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September 2016


Attorneys for injured workers sometimes claim that as a consequence of the industrial injury, the worker has developed additional problems such as weight gain, diminished sexual desire, sleep apnea, psychological difficulties, or heart conditions. To prove these claims, the attorney needs additional QME panels in the appropriate medical fields. Contrary to popular belief, simply amending the application does not meet the requirements to get more panels, as held by two 2015 Panel Decisions. 

In Morales v. Robert Half International, a Panel noted that Labor Code section 4062(a) requires that “Before Applicant can request the assignment of a QME panel(s), there must be a determination made by a treating physician and an objection by either party thereto.” Labor Code section 4062(a) requires that the objection be made within 20 days of receipt of the report when an applicant is represented by an attorney, or 30 days if the applicant is not represented by an attorney.

The objection must also be based on the factual content of the report. In Martinez v. Santa Clarita Community College District, commissioners Zalewski, Sweeney, and Caplane ruled that an applicant’s request for multiple panels in the fields of internal and psychiatric medicine were premature, partly because the medical report the applicant objected to made no reference “to any alleged internal or psychiatric injuries or complaints.”

But what about CCR section 31.7, which allows the Medical Director or a Judge to order additional panels on a showing of good cause? In California Restaurant Association v. Clark, our state Supreme Court held that “an administrative agency may not, under the guise of its rule making power, abridge or enlarge its authority or exceed the powers given to it by the statute, the source of its power.” If the power to order more panels is not allowed by the Labor Code, then the regulations cannot step beyond that power.

Some argue that Labor Code section 4601(a) allows a Judge to order additional panels because it states in part that “The employee is entitled, in any serious case, upon request, to the services of a consulting physician, chiropractor, or acupuncturist of his or her choice at the expense of the employer. The treatment shall be at the expense of the employer.” Did you notice the word “treatment” in the last sentence, or that section 4601 is in the treatment sections of the Code, not the med-legal?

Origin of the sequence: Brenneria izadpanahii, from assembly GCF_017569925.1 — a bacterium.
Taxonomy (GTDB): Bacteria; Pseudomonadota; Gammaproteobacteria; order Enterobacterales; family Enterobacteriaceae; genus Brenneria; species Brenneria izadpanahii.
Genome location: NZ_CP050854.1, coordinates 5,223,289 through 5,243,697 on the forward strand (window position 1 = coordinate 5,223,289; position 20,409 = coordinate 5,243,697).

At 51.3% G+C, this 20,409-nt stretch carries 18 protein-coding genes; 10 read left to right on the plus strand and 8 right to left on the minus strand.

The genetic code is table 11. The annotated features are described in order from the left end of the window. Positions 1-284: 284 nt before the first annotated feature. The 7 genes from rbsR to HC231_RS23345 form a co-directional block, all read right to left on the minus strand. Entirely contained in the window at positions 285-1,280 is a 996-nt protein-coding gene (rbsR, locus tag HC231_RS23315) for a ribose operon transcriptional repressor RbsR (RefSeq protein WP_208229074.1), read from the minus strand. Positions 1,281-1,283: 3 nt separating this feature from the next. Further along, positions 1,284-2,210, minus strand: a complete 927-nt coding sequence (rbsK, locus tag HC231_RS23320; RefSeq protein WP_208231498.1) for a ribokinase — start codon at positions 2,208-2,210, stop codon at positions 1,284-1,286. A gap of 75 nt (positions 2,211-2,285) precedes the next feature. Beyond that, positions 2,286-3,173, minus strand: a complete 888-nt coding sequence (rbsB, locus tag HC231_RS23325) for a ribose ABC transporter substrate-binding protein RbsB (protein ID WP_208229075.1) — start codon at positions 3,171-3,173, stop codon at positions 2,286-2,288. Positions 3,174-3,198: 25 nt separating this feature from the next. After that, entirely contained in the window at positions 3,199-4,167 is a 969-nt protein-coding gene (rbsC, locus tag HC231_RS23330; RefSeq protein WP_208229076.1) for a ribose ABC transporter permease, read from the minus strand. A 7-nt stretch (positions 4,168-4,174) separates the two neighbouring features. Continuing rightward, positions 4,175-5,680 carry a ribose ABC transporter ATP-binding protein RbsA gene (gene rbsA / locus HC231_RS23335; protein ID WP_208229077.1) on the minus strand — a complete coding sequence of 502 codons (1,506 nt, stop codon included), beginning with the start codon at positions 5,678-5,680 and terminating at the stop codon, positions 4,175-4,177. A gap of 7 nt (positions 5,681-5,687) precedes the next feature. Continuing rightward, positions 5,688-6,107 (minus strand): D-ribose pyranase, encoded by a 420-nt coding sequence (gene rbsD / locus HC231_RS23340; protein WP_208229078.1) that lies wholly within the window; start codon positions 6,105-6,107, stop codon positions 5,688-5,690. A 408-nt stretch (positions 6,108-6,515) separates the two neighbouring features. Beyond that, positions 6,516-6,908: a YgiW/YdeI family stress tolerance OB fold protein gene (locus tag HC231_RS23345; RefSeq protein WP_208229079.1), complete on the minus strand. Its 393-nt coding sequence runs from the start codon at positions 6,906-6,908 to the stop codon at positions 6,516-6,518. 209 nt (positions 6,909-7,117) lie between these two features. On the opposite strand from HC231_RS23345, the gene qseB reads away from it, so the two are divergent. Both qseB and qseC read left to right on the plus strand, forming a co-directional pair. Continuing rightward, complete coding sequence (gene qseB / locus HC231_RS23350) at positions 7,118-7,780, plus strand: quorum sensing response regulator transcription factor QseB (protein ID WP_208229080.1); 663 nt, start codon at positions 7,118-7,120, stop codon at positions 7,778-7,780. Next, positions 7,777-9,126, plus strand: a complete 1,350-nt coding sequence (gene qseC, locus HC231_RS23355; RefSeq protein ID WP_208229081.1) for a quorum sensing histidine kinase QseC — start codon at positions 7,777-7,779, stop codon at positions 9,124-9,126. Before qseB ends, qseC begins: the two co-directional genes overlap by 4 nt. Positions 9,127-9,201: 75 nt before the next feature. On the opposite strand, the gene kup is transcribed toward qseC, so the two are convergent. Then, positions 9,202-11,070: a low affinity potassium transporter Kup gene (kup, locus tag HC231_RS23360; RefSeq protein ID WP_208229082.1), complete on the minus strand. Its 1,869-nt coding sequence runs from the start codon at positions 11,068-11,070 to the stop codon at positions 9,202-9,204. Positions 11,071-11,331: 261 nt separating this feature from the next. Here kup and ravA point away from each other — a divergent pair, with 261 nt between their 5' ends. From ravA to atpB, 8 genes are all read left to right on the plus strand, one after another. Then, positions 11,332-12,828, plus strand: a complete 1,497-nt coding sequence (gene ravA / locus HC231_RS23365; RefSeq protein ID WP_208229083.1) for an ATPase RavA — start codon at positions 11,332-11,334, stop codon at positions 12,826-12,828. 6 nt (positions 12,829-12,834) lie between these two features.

The Panel in Rollins v. John Martin Stables, Inc., 2011, did notice and held that Labor Code § 4601 cannot be used to obtain to obtain additional PQME panels, as it relates only to consultations for treatment.

Take-away: before you consent to additional panels, make sure that (1) there was a timely objection to a treating report, and (2) that the treating report really did have a meaningful discussion of alleged injuries in the fields in which the applicant wants an additional panel.

by Richard Berryhill, Esq., Schmit Law Offices



The WCAB recently issued a somewhat disturbing opinion which allowed further development of the medical and vocational records to investigate the effects of pain medications on an applicant’s work restrictions and ability to compete in the open labor market. This would potentially allow every applicant with an orthopedic claim to pursue an increased award under the Le Boeuf or Ogilvie cases.

Branham v. Arroyo Grande Glass involved an applicant who sustained an industrial back injury rated at 51% permanent disability. On reopening, he claimed that his back injury caused him to develop diabetes, injuries to his eyes, and to his gastrointestinal system. His overall permanent disability rated 63% under the 1997 PDRS.

But he also contended that he was 100% disabled based on his vocational expert’s opinion that the use of Norco and Gabapentin might “compromise [his] cognitive functioning to an extent unacceptable to prospective employers” and that the side effects of Norco are “far-reaching in terms of limiting opportunities for [applicant] to capably function in any capacity.” (Emphasis added)

This is disturbing because no medical evaluator or treating physician had suggested that he suffered from such cognitive side-effects. One doctor even noted that the applicant was able to take care of his house, drive his own car, perform light housekeeping and grocery shopping, and take care of his own hygiene.

The Panel, however, was sufficiently persuaded by the evidence of applicant’s long-standing use of pain-killing medications and the opinion of the vocational expert that the case was returned to the trial level for further development of the record.
This case is particularly concerning because the Panel put so much emphasis on the novel opinions of the vocational expert that Norco and/or Gabapentin caused debilitating cognitive impairment resulting in total disability, despite the lack of supporting medical evidence of impairment.

The success of the vocational expert’s opinions will ultimately hinge on whether the doctors agree with him.

At Schmit Law Office, we continue to believe that the best way to defend against such novel arguments is to write strong, persuasive advocacy letters to carefully-selected medical evaluators.

by Lisa Omoto, Esq., Schmit Law Offices



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